Rep. Cathy McMorris Rogers was another warmup act, one who cautioned us that “for too long we’ve been talking like bookkeepers rather than leaders.” She added, “we need to be the party of the 100 percent.”

After giving out the video of the year award to the University of Georgia College Republicans and the Blogger of the Year award to Katie Pavlich, who accepted the award and told us bloggers “we have the world in front of us to conquer, so let’s do it,” we finally got to one of the last featured speakers.

Ann Coulter was her usual snarky self, particularly snapping at onetime Coulter favorite Chris Christie: “Even CPAC had to cut back on its speakers this year, by about 300 pounds.” Later, when answering an audience question about whether Christie should have been invited to CPAC, Coulter said “I’m now a single-issue voter (on immigration), so Christie is off my list.”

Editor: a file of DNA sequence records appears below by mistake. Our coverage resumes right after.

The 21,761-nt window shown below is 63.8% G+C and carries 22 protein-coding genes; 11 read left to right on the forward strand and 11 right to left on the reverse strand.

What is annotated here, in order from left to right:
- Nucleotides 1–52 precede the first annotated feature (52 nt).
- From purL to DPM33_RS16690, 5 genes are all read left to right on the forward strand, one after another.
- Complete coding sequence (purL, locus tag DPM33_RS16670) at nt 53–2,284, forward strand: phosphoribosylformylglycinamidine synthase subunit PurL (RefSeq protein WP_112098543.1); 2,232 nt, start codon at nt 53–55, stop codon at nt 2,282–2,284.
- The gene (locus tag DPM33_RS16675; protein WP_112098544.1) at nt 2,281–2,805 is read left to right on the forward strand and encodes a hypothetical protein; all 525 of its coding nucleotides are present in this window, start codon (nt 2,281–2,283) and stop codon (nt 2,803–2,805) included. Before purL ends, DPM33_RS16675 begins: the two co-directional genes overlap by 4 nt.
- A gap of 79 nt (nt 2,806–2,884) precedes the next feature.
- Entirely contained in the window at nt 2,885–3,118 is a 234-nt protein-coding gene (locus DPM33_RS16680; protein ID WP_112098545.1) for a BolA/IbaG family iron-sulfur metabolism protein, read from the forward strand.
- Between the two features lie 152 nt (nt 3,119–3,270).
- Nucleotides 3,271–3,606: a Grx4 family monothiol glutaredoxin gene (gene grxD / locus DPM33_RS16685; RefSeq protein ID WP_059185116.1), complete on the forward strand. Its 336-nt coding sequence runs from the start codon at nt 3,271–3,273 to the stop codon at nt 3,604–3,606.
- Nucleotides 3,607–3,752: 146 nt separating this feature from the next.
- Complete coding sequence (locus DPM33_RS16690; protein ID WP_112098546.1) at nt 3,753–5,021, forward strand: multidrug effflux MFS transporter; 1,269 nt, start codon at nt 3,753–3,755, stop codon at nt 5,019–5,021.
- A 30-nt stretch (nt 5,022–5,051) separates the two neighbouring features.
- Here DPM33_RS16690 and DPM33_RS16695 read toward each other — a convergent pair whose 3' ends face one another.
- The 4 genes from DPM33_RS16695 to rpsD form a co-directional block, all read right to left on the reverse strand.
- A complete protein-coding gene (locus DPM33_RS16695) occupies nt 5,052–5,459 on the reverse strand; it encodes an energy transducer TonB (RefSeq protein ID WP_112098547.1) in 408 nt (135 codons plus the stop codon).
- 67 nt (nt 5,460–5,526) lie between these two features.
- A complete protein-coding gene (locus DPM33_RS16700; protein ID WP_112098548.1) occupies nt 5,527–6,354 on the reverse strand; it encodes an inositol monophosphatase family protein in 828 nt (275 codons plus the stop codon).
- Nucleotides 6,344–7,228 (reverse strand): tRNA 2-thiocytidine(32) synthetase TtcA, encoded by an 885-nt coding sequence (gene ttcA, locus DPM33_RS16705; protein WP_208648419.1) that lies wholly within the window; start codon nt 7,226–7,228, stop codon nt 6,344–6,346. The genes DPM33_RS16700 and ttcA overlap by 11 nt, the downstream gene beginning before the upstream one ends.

She also made the point of tax hikes, rhetorically asking the question sure to come from the media: Are you saying that you wouldn’t even take $1 in tax increases for every $10 in spending cuts? “See, the problem is, we’re the Indians and the Democrats are Andrew Jackson,” replied Coulter. “We’ve been through this before.”

But she got serious during her remarks, telling the audience “the reason we don’t have the Senate is because Republicans keep screwing up. I can think of about ten Senate seats in the last three election cycles that we’ve pissed away through narcissism, greed, or stupidity.”

“Passion is great, but scoring is all that counts,” said Coulter. “On the basis of this one boneheaded statement by Todd Akin out in Missouri, Democrats finally had their talking point: the Republican were waging a ‘war on women.'”

But, countered Ann, “your average Democrat actually believes things much crazier than Todd Akin – but the Democrats don’t let their candidates open their mouths and say stupid stuff.”

Philosophy is not the Republicans’ problem, though. “Conservatism is about the only thing Republicans have going for them.”